Dolphin N2 have started preparing for this year’s Cenex Low Carbon Vehicle (LCV) event.
LCV is a two-day event at UTAC, Millbrook and is an opportunity for innovators and disruptors from the transport sector to gather and showcase their decarbonisation technologies. With plenty of Government recognition at the event and opportunities to network with senior transport sector representatives, LCV puts the transport sector at centre stage.
Dolphin N2 will return this year with their full size Recuperated Spilt Cycle Engine demonstrator engine sharing and showcasing the way their engine technology can support decarbonisation of the heavy-duty, off-highway and agriculture sectors.
This year’s LCV will see a greater focus on the agriculture sector and how decarbonising one of the largest CO2 emitters has its challenges and how those challenges are being met.
Following the publication of the Decarbonising UK Agriculture: Farm Vehicles and Future Fuels report (2022), the Royal Agriculture Society of England (RASE) are working with Cenex to explore how the agricultural industry is tackling decarbonisation at scale.
The RASE report summary highlights the need for a multi fuel approach to decarbonisation and how the technology itself needs adapting and modifying to meet emissions targets. The first three of five summary points recognise the future fuel requirements to enable the emissions targets to be met.
1/ Policy failure to include agriculture in the replacement pathway for red diesel is a major oversight and should be given greater priority by Government. As a fossil fuel, diesel’s time is limited and, like many other industries, agriculture has to figure out what will replace it as the primary fuel for farm vehicles in the next two decades.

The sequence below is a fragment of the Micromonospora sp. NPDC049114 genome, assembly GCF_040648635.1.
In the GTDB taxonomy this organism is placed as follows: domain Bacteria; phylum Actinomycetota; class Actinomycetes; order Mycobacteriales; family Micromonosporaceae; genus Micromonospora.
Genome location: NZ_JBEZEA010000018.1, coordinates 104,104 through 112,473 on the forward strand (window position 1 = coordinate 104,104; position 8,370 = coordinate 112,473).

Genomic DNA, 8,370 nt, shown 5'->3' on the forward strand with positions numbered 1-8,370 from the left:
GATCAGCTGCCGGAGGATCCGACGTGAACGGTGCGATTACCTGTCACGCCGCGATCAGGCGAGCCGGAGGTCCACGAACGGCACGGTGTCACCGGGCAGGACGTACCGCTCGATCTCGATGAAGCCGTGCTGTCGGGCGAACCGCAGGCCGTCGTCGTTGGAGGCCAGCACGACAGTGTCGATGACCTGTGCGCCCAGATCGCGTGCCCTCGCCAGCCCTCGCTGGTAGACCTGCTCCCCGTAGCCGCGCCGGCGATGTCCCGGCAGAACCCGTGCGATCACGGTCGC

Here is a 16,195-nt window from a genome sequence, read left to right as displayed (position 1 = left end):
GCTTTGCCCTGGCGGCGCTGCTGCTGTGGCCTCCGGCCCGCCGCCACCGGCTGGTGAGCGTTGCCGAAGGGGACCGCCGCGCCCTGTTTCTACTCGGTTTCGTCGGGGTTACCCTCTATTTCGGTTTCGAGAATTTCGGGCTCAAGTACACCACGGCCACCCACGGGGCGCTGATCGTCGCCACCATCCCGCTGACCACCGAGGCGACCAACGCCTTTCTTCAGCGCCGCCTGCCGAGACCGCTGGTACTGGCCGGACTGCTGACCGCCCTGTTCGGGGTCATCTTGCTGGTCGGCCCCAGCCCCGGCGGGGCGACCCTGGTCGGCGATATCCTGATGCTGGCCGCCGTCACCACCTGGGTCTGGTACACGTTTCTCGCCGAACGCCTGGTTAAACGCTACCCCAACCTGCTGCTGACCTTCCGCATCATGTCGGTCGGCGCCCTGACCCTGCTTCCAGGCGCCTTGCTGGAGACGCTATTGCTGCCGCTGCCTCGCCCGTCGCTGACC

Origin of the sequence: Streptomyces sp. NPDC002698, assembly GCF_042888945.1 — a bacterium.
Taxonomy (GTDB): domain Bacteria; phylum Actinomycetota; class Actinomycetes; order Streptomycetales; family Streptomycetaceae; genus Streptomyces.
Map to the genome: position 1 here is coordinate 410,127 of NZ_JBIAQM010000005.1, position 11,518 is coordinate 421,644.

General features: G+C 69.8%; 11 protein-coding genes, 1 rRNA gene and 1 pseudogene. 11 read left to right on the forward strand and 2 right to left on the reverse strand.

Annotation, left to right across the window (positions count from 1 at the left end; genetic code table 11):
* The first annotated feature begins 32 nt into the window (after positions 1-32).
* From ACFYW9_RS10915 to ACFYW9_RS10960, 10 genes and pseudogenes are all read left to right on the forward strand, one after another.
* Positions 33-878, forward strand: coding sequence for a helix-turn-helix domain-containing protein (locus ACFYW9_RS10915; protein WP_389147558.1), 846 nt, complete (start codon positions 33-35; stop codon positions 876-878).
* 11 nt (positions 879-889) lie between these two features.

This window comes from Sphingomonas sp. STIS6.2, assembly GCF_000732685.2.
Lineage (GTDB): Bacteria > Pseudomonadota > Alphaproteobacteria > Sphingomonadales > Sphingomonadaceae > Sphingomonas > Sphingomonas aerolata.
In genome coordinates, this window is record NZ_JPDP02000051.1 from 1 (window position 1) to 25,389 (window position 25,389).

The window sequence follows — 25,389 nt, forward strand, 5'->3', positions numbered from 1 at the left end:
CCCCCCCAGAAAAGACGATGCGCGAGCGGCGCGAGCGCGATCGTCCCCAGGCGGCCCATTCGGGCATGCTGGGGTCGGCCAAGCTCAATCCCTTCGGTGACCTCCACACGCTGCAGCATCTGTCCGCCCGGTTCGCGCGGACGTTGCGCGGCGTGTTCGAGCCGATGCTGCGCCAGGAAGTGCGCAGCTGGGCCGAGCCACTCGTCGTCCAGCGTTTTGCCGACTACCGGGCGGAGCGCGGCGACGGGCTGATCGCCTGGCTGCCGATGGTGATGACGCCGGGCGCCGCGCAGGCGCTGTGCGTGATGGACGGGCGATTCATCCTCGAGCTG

2/ There are several candidates for farming’s ‘fuel of the future’: electricity, biofuels (as liquid or gas) including on-farm biomethane generation/supply and potentially hydrogen. Wider gas fuel deployment in non-farm vehicles is a priority – in addition to re-thinking farm vehicle design and considering power-to-weight requirements for farm traction.
3/ With its higher energy density, gas offers greater potential than electricity for heavy vehicles and machinery. Non-fossil gas fuels are a long-term option for non-road vehicles. To be affordable, low emission fuels should make use of existing engine technology e.g. internal combustion (ICE). This requires Government policy change to boost currently available on-farm fuel technologies such as biomethane and future solutions like hydrogen using on-farm electrolysis. (1)
But what does this look like in reality and how are innovators meeting the challenges set by the agriculture sector? Here are a few of the innovative ideas already being developed and, in some cases, already being used in practical applications.
Dolphin N2 – HYDRATE
In August 2021 the UK Government announced a £40M Red Diesel Replacement Competition. BEIS awarded £6.7 million in grant funding across 17 projects for Phase 1, with up to £460,000 per project.
The projects covered technologies within the 3 innovation lots at technology readiness level (TRL) 4 and above:
Lot 1: Distribution, storage and energy delivery systems development
Lot 2: Development of equipment (components/sub-systems) and fleet management infrastructure (facilities for maintaining, hosting and servicing vehicles)
Lot 3: Fuel development (2)
Providing grant funding for the development and demonstration of low carbon alternatives to diesel for the construction, quarrying, agriculture and mining sectors, the UK Government competition was designed with the aim of decarbonising industries reliant on red diesel and providing a platform for alternative research and development in this area. (3)
One of the successful projects ‘HYDRATE’ was awarded to Dolphin N2:
HYDRATE – Hydrogen Recuperated Advanced Thermal Engine
Lead Partner: Dolphin N2 Limited
Partners: University of Brighton; Costain Limited
Total grant: £448,611.78
The HYDRATE project has supported the development of a Hydrogen version of the Recuperated Split Cycle Engine (RSCE), a highly innovative, fuel-agnostic thermal engine targeting heavy duty applications.
The RSCE offers very high efficiency (competitive with a PEM fuel cell), and very low emissions (SULEV with aftertreatment).
It also offers an easy route to transition to a net-zero economy, as it can use existing ICE manufacture and supply chains, and match existing ICE installation requirements, all with a moderate capital cost increase.
JCB – Hydrogen ICE
Replacement of diesel in farm and non-road vehicles has become more of a reality thanks to engineers at JCB Power Systems, UK, who have developed the first hydrogen motor in the industry.